Oct 30, 2018

Report: Facebook fails to verify political advertisers' identities

Illustration: Sarah Grillo / Axios

Vice News got Facebook to approve its purchases of ads under the names of all 100 U.S. senators, including Senate Minority Leader Chuck Schumer (D-NY) and Senate Majority Leader Mitch McConnell (R-KY), per a new report.

Why it matters: Facebook's efforts at transparency in political advertising won't be effective if the platform does not verify the information users provide.

Flashback: Vice also performed a similar test earlier this month, that saw ads approved in the names of Vice President Mike Pence, Democratic National Committee Chairman Tom Perez, and the Islamic State. Facebook said it shouldn't have approved them. An attempt to place an ad posing as Hillary Clinton was denied.

The details: Facebook now requires users to disclose who is paying for political ads, and posts the information at the top of the ad for users to see. Vice News did not actually buy Facebook ads as part of the test.

  • Currently, Facebook users can flag suspicious ads, articles or Facebook pages.
  • Federal elections authorities are in contact with Facebook so ads or disclaimers that violate election law can be flagged.
"We know we can’t do this alone and by housing these ads for up to seven years, people, regulators, third-parties and watchdog groups can hold these groups more accountable. This is also one piece of our broader efforts to bring greater transparency to ads related to politics on Facebook. An advertiser must also confirm his or her identity and location in the US before placing these ads.”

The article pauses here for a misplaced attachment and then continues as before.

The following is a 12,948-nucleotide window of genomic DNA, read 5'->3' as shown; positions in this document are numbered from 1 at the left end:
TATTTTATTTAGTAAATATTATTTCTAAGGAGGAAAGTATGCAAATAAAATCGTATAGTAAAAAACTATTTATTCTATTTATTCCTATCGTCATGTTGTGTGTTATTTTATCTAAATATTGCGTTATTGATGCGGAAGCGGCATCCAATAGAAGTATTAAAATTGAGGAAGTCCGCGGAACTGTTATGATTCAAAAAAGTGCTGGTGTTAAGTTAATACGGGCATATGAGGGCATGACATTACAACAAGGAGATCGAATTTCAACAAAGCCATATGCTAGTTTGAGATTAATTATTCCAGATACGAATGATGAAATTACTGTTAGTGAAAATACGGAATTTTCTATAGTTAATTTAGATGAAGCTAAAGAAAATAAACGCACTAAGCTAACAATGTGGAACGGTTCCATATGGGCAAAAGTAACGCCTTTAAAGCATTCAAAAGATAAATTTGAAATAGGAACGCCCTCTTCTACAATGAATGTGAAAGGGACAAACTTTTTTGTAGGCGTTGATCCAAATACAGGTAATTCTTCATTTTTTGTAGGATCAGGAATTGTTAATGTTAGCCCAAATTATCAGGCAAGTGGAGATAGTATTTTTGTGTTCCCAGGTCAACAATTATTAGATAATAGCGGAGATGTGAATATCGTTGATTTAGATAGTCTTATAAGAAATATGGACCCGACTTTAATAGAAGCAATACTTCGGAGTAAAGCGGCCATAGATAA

Facebook spokesperson

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Sign of the times: A pro-Warren super PAC

Democratic presidential candidate Sen. Elizabeth Warren at a rally in Nevada. Photo: Alex Wong/Getty Images

A group of women progressives who back Sen. Elizabeth Warren has formed Persist PAC, a super PAC airing pro-Warren ads starting Wednesday in an effort to boost her performance ahead of Saturday's crucial Nevada caucuses, a spokesman told Axios.

Why it matters: Warren has spoken adamantly against the influence of unlimited spending and dark money in politics. But these supporters have concluded that before Warren can reform the system, she must win under the rules that exist — and that whether she likes it or not, their uncoordinated help may be needed to keep her viable through this weekend's contest and into South Carolina and Super Tuesday.

Go deeperArrowUpdated 1 hour ago - Politics & Policy

Pentagon policy chief resigns amid reported discord with Trump

John Rood. Photo: Mark Wilson/Getty Images

John Rood, the Pentagon's top policy official, will resign from his post at the end of the month, CNN first reported and President Trump confirmed.

The state of play: CNN said Rood "was perceived as not embracing some of the changes in policy the White House and senior Pentagon officials wanted," such as peace talks in Afghanistan with the Taliban and a decision to cut back on military exercises with South Korea as the president courted North Korea's Kim Jong-un.

Coronavirus cases rise, as warnings of global pandemic grow

Data: The Center for Systems Science and Engineering at Johns Hopkins, the CDC, and China's NHC; Note: China refers to mainland China and the Diamond Princess is the cruise ship offshore Yokohama, Japan. Map: Danielle Alberti/Axios

We may be "at the brink" of a global pandemic, warns a top U.S. public health official, as cases continue to spread despite containment efforts. Meanwhile, the global economy is being affected, including the tech manufacturing industry.

The big picture: COVID-19 has now killed more than 2,000 people and infected over 75,000 others, mostly in mainland China, where the National Health Commission announced 136 new deaths since Tuesday.

Go deeperArrowUpdated 2 hours ago - Health